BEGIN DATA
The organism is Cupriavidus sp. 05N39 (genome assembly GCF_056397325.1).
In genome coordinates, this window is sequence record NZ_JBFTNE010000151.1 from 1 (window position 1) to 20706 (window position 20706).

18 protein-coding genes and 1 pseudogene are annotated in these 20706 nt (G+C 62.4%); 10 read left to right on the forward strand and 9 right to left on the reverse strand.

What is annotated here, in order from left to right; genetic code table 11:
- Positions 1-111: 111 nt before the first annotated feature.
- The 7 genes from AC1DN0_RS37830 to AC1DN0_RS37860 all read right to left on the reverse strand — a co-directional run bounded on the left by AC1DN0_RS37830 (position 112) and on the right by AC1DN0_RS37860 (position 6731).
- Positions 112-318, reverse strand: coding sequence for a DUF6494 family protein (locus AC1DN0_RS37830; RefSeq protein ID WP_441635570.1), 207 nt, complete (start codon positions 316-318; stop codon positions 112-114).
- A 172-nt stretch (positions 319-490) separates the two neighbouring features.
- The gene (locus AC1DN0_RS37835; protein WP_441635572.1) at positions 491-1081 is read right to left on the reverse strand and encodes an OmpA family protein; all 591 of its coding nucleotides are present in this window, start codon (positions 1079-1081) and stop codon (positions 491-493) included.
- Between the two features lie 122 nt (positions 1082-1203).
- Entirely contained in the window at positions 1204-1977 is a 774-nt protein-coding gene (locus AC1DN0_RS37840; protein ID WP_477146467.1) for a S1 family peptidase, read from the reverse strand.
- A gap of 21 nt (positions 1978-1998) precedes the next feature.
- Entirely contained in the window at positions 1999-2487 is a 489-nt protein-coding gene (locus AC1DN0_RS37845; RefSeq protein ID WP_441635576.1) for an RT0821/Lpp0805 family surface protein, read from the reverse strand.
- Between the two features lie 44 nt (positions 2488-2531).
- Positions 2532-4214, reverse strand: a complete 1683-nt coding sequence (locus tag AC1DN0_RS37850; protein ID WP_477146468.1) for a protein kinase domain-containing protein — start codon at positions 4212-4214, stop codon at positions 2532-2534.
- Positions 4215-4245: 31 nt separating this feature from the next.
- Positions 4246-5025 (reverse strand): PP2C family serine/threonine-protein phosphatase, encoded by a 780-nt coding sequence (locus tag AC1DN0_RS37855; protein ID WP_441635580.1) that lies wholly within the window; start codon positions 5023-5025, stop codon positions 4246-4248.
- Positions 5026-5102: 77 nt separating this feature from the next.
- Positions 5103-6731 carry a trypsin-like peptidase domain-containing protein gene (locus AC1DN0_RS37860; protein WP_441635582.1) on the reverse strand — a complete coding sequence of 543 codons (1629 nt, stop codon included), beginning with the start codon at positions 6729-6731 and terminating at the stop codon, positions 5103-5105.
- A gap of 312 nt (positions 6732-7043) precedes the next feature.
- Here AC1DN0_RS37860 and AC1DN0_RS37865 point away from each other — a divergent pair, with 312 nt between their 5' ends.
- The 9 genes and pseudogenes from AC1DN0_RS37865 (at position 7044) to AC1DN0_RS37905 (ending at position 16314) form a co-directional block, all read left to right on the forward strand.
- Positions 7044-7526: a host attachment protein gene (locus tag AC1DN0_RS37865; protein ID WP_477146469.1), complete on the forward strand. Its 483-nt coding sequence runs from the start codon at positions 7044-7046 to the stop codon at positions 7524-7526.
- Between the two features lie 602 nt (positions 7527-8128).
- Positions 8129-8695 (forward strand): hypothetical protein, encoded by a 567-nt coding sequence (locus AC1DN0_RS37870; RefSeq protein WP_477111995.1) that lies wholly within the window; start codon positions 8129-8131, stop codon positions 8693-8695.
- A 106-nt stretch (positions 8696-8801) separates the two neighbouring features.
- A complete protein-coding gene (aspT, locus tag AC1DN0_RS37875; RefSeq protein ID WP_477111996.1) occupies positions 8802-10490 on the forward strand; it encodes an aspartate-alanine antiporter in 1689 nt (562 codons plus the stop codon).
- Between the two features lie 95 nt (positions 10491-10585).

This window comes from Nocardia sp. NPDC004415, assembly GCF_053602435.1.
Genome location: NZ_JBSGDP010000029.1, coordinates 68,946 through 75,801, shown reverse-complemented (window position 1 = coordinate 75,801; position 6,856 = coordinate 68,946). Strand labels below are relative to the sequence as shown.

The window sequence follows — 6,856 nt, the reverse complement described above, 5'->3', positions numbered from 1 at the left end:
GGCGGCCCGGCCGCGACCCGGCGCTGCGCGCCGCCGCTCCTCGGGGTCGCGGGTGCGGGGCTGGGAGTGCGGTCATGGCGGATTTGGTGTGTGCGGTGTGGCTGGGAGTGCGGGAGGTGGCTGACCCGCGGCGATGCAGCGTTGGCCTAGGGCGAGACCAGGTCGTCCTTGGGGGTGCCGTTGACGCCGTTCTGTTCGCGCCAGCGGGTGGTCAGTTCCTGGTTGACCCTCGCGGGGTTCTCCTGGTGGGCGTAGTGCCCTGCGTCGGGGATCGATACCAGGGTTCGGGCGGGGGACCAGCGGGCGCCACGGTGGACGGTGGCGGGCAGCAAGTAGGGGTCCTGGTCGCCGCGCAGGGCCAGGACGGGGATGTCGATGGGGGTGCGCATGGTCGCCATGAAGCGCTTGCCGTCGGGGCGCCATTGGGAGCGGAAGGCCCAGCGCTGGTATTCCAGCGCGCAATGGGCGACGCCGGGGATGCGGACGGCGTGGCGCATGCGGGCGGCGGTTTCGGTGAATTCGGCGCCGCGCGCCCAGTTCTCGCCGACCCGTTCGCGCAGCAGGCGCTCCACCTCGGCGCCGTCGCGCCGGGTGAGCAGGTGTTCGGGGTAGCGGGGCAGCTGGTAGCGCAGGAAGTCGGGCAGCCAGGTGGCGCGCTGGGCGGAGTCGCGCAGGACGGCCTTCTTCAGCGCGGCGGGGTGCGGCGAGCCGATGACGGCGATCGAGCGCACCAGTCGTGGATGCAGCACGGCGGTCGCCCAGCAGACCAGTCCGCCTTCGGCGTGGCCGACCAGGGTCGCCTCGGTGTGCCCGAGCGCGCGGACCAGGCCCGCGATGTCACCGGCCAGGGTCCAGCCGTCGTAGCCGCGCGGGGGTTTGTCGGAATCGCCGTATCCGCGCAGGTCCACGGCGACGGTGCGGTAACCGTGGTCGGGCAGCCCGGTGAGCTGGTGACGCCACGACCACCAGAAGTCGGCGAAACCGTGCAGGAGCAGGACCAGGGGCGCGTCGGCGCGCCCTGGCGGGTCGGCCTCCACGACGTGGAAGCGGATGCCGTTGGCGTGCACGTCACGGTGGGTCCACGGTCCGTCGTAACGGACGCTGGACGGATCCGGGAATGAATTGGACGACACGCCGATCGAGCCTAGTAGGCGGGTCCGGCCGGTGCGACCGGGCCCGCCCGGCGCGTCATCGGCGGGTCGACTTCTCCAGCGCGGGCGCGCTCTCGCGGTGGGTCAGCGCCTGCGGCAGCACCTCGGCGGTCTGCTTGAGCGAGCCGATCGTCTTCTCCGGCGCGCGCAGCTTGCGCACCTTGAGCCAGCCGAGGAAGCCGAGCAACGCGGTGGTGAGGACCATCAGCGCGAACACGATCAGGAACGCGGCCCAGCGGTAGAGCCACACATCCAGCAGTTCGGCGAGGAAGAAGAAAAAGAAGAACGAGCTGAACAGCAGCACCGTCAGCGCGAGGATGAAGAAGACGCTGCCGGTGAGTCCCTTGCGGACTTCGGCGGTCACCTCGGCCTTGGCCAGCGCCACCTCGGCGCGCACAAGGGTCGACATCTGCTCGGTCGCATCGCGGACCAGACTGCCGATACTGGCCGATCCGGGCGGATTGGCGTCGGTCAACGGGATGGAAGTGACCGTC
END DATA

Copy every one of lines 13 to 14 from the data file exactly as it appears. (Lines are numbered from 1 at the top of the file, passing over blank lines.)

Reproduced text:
- Entirely contained in the window at positions 1999-2487 is a 489-nt protein-coding gene (locus AC1DN0_RS37845; RefSeq protein ID WP_441635576.1) for an RT0821/Lpp0805 family surface protein, read from the reverse strand.
- Between the two features lie 44 nt (positions 2488-2531).